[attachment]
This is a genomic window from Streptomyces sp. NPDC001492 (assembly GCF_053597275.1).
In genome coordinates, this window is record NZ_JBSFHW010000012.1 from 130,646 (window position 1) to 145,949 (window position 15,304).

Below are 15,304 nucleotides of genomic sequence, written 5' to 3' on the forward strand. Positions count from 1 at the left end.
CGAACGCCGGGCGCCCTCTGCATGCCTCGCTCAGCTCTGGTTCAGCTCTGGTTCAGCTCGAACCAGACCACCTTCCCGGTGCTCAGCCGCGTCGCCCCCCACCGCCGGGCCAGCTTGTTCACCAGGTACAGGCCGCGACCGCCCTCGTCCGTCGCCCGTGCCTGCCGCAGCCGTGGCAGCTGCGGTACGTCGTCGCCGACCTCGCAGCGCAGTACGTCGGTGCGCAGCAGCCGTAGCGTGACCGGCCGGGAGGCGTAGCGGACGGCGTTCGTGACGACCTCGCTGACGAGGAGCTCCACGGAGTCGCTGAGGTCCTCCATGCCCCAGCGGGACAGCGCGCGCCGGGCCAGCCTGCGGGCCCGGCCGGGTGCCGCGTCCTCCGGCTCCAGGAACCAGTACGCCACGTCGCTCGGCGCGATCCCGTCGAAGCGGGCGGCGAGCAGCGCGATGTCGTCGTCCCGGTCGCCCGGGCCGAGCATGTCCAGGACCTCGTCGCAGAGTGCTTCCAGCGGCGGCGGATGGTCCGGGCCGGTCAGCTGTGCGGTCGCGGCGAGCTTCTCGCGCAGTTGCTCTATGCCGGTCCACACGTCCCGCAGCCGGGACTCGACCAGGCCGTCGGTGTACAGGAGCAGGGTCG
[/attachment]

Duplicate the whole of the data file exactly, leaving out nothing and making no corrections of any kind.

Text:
This is a genomic window from Streptomyces sp. NPDC001492 (assembly GCF_053597275.1).
In genome coordinates, this window is record NZ_JBSFHW010000012.1 from 130,646 (window position 1) to 145,949 (window position 15,304).

Below are 15,304 nucleotides of genomic sequence, written 5' to 3' on the forward strand. Positions count from 1 at the left end.
CGAACGCCGGGCGCCCTCTGCATGCCTCGCTCAGCTCTGGTTCAGCTCTGGTTCAGCTCGAACCAGACCACCTTCCCGGTGCTCAGCCGCGTCGCCCCCCACCGCCGGGCCAGCTTGTTCACCAGGTACAGGCCGCGACCGCCCTCGTCCGTCGCCCGTGCCTGCCGCAGCCGTGGCAGCTGCGGTACGTCGTCGCCGACCTCGCAGCGCAGTACGTCGGTGCGCAGCAGCCGTAGCGTGACCGGCCGGGAGGCGTAGCGGACGGCGTTCGTGACGACCTCGCTGACGAGGAGCTCCACGGAGTCGCTGAGGTCCTCCATGCCCCAGCGGGACAGCGCGCGCCGGGCCAGCCTGCGGGCCCGGCCGGGTGCCGCGTCCTCCGGCTCCAGGAACCAGTACGCCACGTCGCTCGGCGCGATCCCGTCGAAGCGGGCGGCGAGCAGCGCGATGTCGTCGTCCCGGTCGCCCGGGCCGAGCATGTCCAGGACCTCGTCGCAGAGTGCTTCCAGCGGCGGCGGATGGTCCGGGCCGGTCAGCTGTGCGGTCGCGGCGAGCTTCTCGCGCAGTTGCTCTATGCCGGTCCACACGTCCCGCAGCCGGGACTCGACCAGGCCGTCGGTGTACAGGAGCAGGGTCG